The Complexity of Hybrid Cloud Security
As these organizations go through the transition to hybrid environments, they have a lot to consider as they plan their best path forward. Some newer enterprises are cloud native and assume that hybrid doesn't apply to them, yet they, too, have many endpoints to manage — the laptops of their remote workers are actually on-premises endpoints, and they have more cloud configurations and instances than they planned for or expected.
And while many traditional enterprises already have on-premises security tooling, it may not expand into the cloud as they adopt a hybrid model. Development teams find that what they use on premises doesn't cover their needs in a cloud environment, which brings developers and security teams back to a familiar problem: multiple tools, multiple outputs, and a lot of endpoints.
Having multiple tools introduces cost and management concerns, as well as more tools for staff to learn and manage. When it comes to detection and investigation, security professionals need solutions that they understand, enable them to consolidate results, and don't require them to switch tools when moving from validation to detection. The many different sources of data — from production endpoints and servers on-premises and cloud resources, workloads, containers, and SaaS data (generated by using G Suite, Slack, Jira, and many other tools) — increase the challenges of analyzing all of the different endpoint data.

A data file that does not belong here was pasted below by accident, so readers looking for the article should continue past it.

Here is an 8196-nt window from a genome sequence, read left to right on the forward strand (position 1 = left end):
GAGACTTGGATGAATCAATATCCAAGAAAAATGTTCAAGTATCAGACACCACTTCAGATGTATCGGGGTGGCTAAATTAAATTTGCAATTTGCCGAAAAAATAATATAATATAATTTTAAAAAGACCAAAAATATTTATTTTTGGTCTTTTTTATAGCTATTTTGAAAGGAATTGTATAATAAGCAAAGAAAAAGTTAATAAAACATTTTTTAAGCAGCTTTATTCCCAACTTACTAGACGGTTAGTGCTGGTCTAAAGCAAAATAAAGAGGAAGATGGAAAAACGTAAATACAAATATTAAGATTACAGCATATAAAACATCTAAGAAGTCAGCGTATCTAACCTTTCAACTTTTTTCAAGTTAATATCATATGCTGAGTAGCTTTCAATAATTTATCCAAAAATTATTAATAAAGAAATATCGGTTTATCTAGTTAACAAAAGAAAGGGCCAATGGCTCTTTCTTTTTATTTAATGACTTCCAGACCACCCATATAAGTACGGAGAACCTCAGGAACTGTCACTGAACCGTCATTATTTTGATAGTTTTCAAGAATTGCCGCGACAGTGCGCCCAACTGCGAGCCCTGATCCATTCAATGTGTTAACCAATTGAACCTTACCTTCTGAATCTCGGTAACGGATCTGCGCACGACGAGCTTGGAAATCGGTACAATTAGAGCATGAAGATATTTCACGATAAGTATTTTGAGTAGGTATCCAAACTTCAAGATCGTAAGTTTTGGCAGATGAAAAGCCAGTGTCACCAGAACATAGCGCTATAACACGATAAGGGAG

In case of an attack, incident investigators need to get answers for many questions. Who else did this server talk to? Where else has this user logged in? What external connections has this server made? Where else has this file hash shown up? Telemetry can help investigators understand who is accessing the data, modifying it, or even exfiltrating it. Telemetry data can also help with insider threats, by making it easier to tell if an insider starts to access folders and files they usually don't touch.
What You Need to Manage Hybrid Cloud Security
Hybrid cloud security is complex because it spans so many environments. To manage and maintain security in hybrid environments, ensure that security teams can:
Together, all of this data empowers organizations to detect and investigate potential problems. Fragmented information and processes help attackers, because they lead to inevitable roadblocks in investigation as security teams wait for logs and telemetry services from other sources. Collecting and analyzing endpoint telemetry data provides organizations with a continuous and proactive security posture, while still making the most of the many important benefits hybrid cloud offers in an increasingly competitive marketplace.Ganesh Pai is Founder & CEO of Uptycs. He was previously Chief Architect, Carrier Products and Strategy for Akamai Technologies, a leading provider of content delivery network services. Prior to Akamai, Ganesh was founder & VP Systems Architecture of Verivue, a leading ... View Full Bio